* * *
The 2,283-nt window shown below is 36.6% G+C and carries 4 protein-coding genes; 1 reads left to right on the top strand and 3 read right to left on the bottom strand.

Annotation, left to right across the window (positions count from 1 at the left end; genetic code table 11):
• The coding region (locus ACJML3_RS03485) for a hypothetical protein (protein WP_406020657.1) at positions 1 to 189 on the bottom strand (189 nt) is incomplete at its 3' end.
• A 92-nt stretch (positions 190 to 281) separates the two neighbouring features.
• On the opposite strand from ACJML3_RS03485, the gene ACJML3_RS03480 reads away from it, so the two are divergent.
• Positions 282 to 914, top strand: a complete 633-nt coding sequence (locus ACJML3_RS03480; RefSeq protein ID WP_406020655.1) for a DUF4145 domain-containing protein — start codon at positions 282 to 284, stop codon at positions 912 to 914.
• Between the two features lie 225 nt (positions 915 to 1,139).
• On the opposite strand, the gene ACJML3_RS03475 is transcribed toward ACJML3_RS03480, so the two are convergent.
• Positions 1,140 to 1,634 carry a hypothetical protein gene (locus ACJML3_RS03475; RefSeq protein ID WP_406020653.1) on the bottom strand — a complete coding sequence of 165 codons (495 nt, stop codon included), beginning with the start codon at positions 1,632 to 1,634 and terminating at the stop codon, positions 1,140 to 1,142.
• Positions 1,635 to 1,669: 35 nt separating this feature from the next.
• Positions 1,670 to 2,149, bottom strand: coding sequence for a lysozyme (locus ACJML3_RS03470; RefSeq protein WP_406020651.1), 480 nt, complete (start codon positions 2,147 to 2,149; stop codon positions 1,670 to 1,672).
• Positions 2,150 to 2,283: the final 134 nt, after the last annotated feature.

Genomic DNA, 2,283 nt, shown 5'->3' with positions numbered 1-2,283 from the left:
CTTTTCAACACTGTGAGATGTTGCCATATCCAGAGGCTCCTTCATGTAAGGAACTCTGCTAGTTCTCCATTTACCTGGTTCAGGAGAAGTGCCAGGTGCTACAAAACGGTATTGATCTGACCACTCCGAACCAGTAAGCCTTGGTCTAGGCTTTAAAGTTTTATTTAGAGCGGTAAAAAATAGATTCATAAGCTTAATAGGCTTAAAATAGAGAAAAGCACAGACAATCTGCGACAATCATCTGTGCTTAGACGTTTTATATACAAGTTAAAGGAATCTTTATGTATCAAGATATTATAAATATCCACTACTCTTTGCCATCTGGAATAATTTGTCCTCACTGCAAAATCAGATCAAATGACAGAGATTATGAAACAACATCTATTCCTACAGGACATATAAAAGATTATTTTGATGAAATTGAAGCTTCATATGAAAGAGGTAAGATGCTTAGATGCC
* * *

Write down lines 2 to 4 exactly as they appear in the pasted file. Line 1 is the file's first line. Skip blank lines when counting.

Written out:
Annotation, left to right across the window (positions count from 1 at the left end; genetic code table 11):
• The coding region (locus ACJML3_RS03485) for a hypothetical protein (protein WP_406020657.1) at positions 1 to 189 on the bottom strand (189 nt) is incomplete at its 3' end.
• A 92-nt stretch (positions 190 to 281) separates the two neighbouring features.